TSH: How does he do that? Work on another play while he’s offstage for this one?

MK: Yeah, I dunno. Some folks can split their brain like that. I suppose it’s like us – he has a long enough break and his role in 2HENRY is learned well enough that he can shift gears.

TSH: You also, speaking of shows, have a very special case in your dressing room.

LAH: Yes! Marcy and I share a dressing room with the ladies of the cast of THE MIDNIGHT ANGEL at Skylight. The opera plays over our monitors in the dressing room, and we get to mix and mingle with the singers.

MK: They saw our preview, and we had the chance to see their show over the weekend. We keep threatening to steal their beautiful ball gowns…

LAH: And they say they’d love to be the dirty women of the streets that we are…

MK: One day, when their ensemble members were called to the stage for curtain call****, Leslie and I told them to just sit back and relax, and we’d take care of it for then. We actually got as far as the stairwell up into the Cabot Theatre before they called our bluff.

LAH: We’ve also talked about showing up in one of their scenes. What would happen if Death made her big entrance to the ball with two medieval whores in tow? A cameo appearance at Lady Neville’s ball would fit perfectly into our long break…

MK: Although our producer (who also happens to be the director of MIDNIGHT ANGEL) Paula might look askance at that.

LAH: She said askance.

TSH: Right. Changing the subject, how long does it take you to get ready before the performance?

MK: Barring any warm-ups, we get half an hour. I get here for fight call and then get into makeup and costume after that.

LAH: Our warm-ups are very different from those of the opera singers. When their Assistant Stage Manager came in to introduce herself, she said she hoped that Marcy and I wouldn’t mind the singers warming up before their performances – some of them do some seriously beautiful and exensive scales in the bathroom of the dressing room.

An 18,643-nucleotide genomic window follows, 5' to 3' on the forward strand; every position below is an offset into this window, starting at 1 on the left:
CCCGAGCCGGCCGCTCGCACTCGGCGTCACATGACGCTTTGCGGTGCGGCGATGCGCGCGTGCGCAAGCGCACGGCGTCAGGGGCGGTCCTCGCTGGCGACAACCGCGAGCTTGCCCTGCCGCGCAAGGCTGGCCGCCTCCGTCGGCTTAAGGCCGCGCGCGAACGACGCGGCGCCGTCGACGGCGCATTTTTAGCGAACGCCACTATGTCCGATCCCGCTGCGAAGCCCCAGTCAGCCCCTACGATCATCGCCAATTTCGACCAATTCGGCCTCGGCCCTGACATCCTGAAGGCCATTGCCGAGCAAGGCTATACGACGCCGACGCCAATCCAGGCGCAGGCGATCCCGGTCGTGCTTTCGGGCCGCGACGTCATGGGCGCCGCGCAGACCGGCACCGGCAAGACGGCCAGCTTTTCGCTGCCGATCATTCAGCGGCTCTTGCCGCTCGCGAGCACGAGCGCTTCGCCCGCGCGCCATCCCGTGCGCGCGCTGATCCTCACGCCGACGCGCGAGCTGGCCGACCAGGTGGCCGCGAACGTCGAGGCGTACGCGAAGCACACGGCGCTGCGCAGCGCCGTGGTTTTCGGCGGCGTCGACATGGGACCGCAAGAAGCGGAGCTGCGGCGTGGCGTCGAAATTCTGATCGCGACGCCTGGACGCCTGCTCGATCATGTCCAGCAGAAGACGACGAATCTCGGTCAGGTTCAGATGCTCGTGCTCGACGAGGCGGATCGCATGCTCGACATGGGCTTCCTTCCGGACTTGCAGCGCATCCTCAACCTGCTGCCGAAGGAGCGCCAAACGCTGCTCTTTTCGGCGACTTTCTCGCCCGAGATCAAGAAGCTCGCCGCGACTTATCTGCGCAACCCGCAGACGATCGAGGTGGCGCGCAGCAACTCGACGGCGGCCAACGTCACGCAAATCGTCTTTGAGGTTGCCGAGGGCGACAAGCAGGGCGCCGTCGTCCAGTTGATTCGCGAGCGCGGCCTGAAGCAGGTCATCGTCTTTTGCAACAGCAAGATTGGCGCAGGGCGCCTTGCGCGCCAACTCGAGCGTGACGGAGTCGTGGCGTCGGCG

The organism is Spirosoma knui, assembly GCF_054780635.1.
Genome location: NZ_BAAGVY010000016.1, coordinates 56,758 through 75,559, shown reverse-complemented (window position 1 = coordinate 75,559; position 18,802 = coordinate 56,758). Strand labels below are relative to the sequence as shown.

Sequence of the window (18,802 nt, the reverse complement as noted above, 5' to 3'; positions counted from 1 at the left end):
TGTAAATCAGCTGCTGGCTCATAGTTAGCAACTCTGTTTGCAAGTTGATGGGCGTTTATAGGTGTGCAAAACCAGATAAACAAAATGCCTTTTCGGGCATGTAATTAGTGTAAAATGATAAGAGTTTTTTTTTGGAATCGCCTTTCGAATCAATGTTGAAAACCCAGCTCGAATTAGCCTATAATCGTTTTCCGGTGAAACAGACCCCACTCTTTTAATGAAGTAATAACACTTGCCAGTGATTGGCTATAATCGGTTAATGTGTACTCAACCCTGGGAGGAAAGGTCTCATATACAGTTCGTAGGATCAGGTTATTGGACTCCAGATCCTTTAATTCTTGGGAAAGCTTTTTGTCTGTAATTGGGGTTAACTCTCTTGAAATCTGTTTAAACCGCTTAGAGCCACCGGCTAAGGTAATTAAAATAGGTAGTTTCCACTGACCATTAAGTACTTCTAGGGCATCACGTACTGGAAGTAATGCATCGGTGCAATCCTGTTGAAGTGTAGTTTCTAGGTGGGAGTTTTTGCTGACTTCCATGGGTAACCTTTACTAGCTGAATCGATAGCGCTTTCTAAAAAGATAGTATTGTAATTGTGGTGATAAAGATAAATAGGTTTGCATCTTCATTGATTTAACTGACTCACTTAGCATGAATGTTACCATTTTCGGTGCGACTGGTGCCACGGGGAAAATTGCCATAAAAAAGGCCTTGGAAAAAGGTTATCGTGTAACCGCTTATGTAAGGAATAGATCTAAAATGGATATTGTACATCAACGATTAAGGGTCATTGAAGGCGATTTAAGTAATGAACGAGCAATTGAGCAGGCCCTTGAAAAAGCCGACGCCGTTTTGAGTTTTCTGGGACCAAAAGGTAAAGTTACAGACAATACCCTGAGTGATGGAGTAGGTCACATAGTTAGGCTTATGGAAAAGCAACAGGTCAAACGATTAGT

MK: Our King Henry, Angela Iannone, responded with, “As long as they don’t mind our actor warm-ups: (2 hacking coughs and a throat clearing) %&@# (insert four-letter word of choice)!”

TSH: Do you ever get to listen to our performance?

MK: Sure – we can hear it over the monitors when we’re in the Milwaukee Shakespeare side of the dressing rooms.

LAH: And when we’re not in a scene, our Stage Manager Lesley Stone lets us visit the booth while she’s running the show. We can and have watched scenes from there.

TSH: And you can see the audience, too, because our stage is set up tennis-court style, with patrons on both sides.

LAH: Yeah, we see half the audience from that vantage point. It is always interesting to watch the audience members while they’re watching the actors.

[a page comes over the monitors from our lovely Stage Manager, Lesley Stone]

Lesley: Ladies, Act 5 has started. The King is dead.

LAH: I guess it’s dirty whore time.

TSH: What?

MK: Stage dirt. We have to get scuzzed up to get arrested in our last scene.

TSH: And that, as they say, is the dirt from backstage.


*’Paco’ is Michael Pocaro’s nickname.

**We have a sign-in sheet posted next to the men’s dressing room. When we arrive at the theatre for each performance, we have to initial our arrival onto the lot so that Stage Management knows we are there.

***According to the rulebook for members of Actors Equity Association, there has to be some sort of cot or bed that actors may rest on during rehearsals and performances. While we were in rehearsals, the Equity cot had a home in the furnace room. Now that we are in the theatre, it has a nice home in the green room. We lounge on it often.

****Curtain Call is another name for the bows that we take at the end of a show.

 Marcy applying makeup     Leslie, hard at “work”     Act 2 - also known as “card-playing time”